7 Tips To Perfect Your CV

Posted On 5 Sep 2016

7 Tips To Perfect Your CV

5 Sep 2016

Candidate Resource, Interview Tips, News & Events, On The Job, Resume Advice

7 Tips To Perfect Your CV

Your resume is your first opportunity to standout as an amazing candidate and the perfect fit for your dream job. So to help you perfect your CV, potentially the most important document you could ever write, we’ve compiled 7 easy to follow tips. Read on!

Quantify your duties and achievements

Don’t just list your duties. Instead, use a condensed version of the STAR format – Situation, Task, Action, Result.

  • Situation: What was the challenge or situation in which you found yourself?
  • Task: What did you have to achieve?
  • Action: What did you do?
  • Results: What was the outcome of your actions?

This will help recruiters and hiring managers quickly assess your previous position duties and past achievements.

Email your recruiter your master resume, not your target resume

Never hear of a master resume? Check out our blog post What is a master resume and why do you need one? In short, a master resume lists every single role or duty you have ever held professionally while a target resume is a shorter, more focused version of your resume crafted from the mast resume. By emailing your recruiter your master resume, you can ensure that your recruiter gets the full picture of your experience and potential.

Avoid using buzzwords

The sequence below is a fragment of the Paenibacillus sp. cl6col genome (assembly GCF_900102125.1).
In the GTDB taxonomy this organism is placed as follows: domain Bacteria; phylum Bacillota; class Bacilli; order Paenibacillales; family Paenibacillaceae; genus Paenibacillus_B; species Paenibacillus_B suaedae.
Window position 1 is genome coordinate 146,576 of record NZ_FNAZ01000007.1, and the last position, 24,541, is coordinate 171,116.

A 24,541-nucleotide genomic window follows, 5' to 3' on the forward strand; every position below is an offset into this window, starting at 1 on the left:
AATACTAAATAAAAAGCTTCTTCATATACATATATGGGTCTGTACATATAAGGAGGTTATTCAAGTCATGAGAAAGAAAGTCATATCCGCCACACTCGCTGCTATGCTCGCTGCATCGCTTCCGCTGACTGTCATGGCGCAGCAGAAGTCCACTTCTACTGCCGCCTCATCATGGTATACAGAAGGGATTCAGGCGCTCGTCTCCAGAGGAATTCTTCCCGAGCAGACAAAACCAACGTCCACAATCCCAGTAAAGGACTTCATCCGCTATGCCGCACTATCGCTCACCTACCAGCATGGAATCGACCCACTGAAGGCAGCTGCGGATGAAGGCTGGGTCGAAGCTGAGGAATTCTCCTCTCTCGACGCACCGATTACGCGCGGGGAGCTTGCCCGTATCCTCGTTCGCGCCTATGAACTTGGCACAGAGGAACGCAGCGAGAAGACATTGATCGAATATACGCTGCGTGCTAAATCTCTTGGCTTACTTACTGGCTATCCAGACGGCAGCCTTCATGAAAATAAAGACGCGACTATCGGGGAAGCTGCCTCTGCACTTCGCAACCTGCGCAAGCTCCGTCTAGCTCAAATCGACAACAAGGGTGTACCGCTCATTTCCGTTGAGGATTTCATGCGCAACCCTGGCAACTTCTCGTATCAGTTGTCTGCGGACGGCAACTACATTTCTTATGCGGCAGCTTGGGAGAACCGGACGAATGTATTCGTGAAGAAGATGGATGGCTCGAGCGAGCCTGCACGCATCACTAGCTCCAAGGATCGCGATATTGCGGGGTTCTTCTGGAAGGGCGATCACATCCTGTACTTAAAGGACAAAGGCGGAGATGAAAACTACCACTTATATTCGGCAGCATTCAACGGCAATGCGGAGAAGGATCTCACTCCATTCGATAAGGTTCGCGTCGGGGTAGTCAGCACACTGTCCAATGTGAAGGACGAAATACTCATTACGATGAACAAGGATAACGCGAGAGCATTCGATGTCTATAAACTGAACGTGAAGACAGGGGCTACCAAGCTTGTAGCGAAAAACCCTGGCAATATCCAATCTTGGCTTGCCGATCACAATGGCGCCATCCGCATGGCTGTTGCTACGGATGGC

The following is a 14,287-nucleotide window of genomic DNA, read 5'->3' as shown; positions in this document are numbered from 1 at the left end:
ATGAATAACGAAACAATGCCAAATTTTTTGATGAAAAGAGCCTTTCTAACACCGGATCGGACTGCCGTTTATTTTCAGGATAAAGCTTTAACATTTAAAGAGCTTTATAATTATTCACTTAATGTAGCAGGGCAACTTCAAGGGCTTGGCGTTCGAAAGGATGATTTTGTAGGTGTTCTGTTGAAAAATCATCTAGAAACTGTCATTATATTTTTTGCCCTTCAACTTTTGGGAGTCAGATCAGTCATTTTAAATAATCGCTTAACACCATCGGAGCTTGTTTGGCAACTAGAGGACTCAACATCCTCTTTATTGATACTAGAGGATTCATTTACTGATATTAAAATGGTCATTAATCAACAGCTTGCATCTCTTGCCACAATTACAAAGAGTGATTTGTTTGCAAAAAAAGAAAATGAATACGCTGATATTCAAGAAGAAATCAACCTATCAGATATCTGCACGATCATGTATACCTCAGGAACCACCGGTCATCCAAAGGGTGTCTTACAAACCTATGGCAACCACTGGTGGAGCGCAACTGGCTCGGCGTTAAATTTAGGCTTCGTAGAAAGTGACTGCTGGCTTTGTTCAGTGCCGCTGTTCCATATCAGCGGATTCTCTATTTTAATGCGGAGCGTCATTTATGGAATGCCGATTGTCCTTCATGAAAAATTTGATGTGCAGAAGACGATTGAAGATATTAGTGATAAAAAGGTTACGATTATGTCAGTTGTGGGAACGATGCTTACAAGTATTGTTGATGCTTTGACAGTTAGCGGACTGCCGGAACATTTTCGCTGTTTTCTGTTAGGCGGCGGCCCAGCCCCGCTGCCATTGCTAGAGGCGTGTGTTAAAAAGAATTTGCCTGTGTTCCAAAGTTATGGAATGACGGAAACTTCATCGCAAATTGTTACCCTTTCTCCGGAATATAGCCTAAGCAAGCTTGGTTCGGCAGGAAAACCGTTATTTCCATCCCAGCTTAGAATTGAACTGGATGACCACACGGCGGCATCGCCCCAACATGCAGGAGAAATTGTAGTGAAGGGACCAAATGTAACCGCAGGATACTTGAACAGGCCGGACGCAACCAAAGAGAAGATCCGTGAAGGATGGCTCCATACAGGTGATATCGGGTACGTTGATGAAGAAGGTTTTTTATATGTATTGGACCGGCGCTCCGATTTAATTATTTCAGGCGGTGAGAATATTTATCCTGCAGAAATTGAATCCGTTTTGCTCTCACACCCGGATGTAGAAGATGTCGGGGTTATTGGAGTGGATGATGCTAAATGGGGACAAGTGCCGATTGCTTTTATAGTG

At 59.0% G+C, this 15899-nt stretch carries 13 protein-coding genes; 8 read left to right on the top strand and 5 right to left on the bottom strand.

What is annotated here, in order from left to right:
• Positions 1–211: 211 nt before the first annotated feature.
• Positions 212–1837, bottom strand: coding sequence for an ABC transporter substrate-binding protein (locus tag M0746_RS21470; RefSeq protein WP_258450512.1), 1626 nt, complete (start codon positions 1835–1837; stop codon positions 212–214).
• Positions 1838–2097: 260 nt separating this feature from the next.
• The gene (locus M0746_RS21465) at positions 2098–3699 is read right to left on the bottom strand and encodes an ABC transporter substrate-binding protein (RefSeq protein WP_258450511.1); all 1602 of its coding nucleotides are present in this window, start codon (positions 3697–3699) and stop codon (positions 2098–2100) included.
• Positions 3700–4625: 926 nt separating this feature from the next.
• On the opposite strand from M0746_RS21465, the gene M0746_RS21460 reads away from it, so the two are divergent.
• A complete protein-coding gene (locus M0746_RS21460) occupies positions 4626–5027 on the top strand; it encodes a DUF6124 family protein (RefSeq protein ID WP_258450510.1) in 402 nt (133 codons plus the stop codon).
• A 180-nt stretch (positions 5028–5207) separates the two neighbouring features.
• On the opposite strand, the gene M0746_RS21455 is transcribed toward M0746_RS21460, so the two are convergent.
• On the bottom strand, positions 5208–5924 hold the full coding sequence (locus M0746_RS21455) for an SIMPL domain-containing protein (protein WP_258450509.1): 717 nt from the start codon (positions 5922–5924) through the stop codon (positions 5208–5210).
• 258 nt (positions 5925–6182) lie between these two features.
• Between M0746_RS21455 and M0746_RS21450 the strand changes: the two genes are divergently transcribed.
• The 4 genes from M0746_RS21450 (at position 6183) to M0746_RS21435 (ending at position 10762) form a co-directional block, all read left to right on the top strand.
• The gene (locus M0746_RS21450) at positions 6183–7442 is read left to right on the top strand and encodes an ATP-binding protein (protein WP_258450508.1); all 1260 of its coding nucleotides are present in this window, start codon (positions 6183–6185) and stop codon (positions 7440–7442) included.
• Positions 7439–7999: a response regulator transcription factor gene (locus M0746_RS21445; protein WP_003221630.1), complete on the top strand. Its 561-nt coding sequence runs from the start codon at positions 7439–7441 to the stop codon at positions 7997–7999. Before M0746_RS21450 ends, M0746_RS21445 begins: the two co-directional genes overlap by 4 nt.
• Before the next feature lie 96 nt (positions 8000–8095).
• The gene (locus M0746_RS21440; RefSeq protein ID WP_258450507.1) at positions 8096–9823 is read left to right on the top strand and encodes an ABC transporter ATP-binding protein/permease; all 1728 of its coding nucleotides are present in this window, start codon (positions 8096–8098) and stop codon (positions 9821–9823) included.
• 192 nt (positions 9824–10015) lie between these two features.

In 2014, US jobsite CareerBuilder released a survey of recruiters and hiring managers’ thoughts about the worst resume terms people use. According to Rosemary Haefner, VP of Human Resources at CareerBuilder “Hiring managers prefer strong action words that define specific experience, skills and accomplishments.”

“Subjective terms and clichés are seen as negative because they don’t convey real information. For instance, don’t say you are ‘results-driven’; show the employer your actual results.”

Interested in the other terms that made the ‘worst resume terms’ list? Here are the top 10:

  1. Best of breed
  2. Go-getter
  3. Think outside of the box
  4. Synergy
  5. Go-to person
  6. Thought leadership
  7. Value add
  8. Results-driven
  9. Team player
  10. Bottom-line

Skip the career objective

Too often this becomes a fluffy statement that contributes nothing to the resume. In this instance, it is better to leave it out. If you really do want to include a career objective, focus on your progression and keep short and to the point. For example, “after x years in a junior PA role, I am looking to develop my skills in an EA role, with the view to support at C-Suite in the future.”

Don’t forget to list professional development and associations

Your professional accreditations and associations are key indicators of your passion for your career and industry. Always be on the lookout for opportunities for professional development (we recommend the AGSM’s Advanced Management for Executive Assistants and The Growth Faculty’s EA Leadership Forum) and don’t forget to include these in a separate section on your resume.

Include full dates not just years and explain any gaps

When including your experience, start with your current or most recent position and work backwards. Provide a job title, start and finish dates (including both the month and the year), company name and a brief description of what they does. You should also treat each promotion as a separate position.

If you’ve had a lot of jobs or a long career, you might want to summarise this heading such as ‘Previous employers’ or ‘Earlier career’. Most importantly, explain any significant career gaps… Even if you weren’t working, you may have picked up some incredibly valuable skills from other pursuits.

Aim for 2-3 pages max!

If preparing a target resume for an employer, keep your resume to 2-3 pages. Older candidates with extensive work experience you should limit their work history to the last 10 years, and give readers the option to view your earlier career experience by including a line such as “Full resume available upon request.”